322. Memorandum From the President’s Special Assistant for National Security Affairs (Bundy) to President Johnson 1


  • Congo Situation

1. The question: Do we concur in the Belgians’ desire to pre-position Belgian paratroopers at British Ascension Island in the South Atlantic, 22 hours from Stanleyville?

2. Recommendation: State, Defense, and Bundy recommend concurrence.2

3. The situation: Mercenary advance on Stanleyville begins tomorrow and should drive rebels out within 3 or 4 days. In this period the safety of 30 Americans and 800 other foreigners, mostly Belgian, will be endangered. Spaak and Prime Minister LeFevre wish to reduce our reaction time from three days to one.

4. As we agreed at the Ranch, it seems best to let Belgians take the lead on this and to be guided by their judgment. They know the Congolese better, and their nationals outnumber ours by 30 to 1. Nevertheless, it is our officials who have been directly threatened, and all the transport will be U.S. Air Force. So it is an important decision.

5. We can still hope that the rescue operation will not be necessary, because any action of this kind will have real political costs in the [Page 470] Congo and may involve the death of innocent Americans by panicky rebel reaction. Nevertheless, the possible cost of opposing the Belgian recommendation seems clearly greater than the cost of concurrence.

6. The requirement for your consent to further movement of this force will remain. It is probable that the next recommendation will be to move the paratroops to Kamina in the Katanga Province of the Congo. This will put them only 4 hours from Stanleyville, and while it increases risk of rebel panic, it will also increase the warning signal that we are ready to act if necessary. This decision may come tomorrow, and Secretary Rusk will bring it to you directly if necessary.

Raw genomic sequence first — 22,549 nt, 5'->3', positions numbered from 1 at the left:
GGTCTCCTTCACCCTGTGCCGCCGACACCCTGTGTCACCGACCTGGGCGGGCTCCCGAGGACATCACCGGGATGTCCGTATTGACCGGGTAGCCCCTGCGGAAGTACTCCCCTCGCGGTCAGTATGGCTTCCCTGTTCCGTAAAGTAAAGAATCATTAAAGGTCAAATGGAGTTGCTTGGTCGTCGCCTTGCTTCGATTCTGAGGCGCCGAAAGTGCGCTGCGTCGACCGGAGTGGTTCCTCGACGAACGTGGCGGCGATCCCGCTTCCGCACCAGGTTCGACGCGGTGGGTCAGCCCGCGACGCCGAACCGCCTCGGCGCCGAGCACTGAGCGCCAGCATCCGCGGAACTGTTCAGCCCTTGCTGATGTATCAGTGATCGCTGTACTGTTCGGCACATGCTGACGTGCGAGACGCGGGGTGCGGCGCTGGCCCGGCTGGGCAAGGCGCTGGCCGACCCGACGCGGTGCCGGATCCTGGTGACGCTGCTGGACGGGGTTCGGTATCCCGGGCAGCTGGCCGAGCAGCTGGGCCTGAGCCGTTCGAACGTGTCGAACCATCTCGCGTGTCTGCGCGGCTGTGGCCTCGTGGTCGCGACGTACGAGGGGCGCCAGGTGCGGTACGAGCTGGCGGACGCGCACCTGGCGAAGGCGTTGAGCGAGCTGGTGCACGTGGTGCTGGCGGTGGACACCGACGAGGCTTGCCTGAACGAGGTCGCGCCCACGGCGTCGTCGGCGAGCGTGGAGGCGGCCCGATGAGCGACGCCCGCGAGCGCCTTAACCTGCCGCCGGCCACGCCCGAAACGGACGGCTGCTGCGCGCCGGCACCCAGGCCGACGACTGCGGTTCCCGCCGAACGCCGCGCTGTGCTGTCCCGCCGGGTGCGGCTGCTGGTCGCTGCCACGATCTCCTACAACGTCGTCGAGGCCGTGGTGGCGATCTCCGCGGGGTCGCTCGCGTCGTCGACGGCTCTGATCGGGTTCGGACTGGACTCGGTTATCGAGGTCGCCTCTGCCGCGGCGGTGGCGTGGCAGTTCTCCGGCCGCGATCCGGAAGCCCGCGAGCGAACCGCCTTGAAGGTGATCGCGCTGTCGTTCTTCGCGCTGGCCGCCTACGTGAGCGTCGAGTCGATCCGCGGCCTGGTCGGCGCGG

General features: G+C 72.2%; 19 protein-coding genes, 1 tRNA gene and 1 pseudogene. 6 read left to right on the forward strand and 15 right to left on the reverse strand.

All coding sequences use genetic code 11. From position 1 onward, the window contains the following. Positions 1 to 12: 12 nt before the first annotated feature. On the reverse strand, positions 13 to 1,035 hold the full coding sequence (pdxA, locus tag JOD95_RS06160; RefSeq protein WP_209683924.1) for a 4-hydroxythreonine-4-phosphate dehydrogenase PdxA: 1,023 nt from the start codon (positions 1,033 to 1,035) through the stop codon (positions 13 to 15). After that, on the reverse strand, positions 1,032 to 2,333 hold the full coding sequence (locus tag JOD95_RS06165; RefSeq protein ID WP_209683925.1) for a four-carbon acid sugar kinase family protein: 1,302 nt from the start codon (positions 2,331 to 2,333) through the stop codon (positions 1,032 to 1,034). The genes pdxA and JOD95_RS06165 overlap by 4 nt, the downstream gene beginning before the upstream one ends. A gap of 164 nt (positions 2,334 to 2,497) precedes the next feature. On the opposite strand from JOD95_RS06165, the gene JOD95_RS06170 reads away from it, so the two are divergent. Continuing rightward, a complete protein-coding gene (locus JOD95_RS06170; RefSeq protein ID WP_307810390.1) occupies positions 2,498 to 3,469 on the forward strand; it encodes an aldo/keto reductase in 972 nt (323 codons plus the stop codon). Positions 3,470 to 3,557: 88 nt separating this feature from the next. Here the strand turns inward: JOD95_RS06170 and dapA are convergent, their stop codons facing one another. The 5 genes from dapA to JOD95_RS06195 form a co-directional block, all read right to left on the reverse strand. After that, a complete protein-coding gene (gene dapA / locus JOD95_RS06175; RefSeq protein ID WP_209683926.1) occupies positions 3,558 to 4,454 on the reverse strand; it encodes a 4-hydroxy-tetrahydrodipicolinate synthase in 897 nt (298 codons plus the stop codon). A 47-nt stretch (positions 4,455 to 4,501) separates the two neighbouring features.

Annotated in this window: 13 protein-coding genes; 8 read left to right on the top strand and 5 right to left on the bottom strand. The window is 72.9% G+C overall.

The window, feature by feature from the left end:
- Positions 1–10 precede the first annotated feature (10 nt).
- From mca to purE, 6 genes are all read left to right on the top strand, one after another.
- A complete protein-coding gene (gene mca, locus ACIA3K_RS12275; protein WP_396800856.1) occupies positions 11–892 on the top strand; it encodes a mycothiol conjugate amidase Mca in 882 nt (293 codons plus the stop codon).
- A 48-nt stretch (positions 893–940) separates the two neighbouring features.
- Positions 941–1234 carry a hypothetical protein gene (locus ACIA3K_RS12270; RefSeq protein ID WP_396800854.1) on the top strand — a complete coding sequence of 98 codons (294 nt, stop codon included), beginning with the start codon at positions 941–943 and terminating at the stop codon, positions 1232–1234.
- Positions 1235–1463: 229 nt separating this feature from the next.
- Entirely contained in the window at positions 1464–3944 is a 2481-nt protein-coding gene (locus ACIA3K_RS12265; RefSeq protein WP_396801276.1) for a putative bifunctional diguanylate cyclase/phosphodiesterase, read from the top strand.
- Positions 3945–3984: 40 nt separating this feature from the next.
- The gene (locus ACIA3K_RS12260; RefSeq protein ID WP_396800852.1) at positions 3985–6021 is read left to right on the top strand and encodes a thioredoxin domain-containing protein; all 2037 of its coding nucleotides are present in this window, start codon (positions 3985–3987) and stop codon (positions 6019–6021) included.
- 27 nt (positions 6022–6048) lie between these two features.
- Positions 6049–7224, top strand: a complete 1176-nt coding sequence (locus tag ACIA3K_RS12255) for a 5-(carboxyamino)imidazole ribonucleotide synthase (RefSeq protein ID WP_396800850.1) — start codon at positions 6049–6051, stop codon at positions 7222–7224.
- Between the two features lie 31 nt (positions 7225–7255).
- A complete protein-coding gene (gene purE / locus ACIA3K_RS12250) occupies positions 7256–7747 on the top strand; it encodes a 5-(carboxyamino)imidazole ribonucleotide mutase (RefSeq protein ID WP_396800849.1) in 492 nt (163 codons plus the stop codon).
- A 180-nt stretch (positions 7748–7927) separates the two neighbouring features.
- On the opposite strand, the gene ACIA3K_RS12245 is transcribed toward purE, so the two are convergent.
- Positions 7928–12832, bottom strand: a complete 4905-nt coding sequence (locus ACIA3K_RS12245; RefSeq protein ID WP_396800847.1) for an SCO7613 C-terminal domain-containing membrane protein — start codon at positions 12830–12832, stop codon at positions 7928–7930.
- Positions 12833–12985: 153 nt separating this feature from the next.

McG. B.
  1. Source: Johnson Library, National Security File, Country File, Congo, Vol. VII, Memos & Miscellaneous, 11/64. Top Secret.
  2. A handwritten notation reads: “BKS: P agreed to this & told Brubeck. McGB.” Telegram JCS 001903 to CINCEUR, November 16, authorized execution on November 17 of that portion of OPLAN 319/64 (Dragon Rouge) necessary to position forces at Ascension Island but stipulated that no deployment beyond Ascension was authorized except as directed by the Joint Chiefs of Staff. (National Archives, RG 59, Central Files 1964–66, POL 23–9 THE CONGO)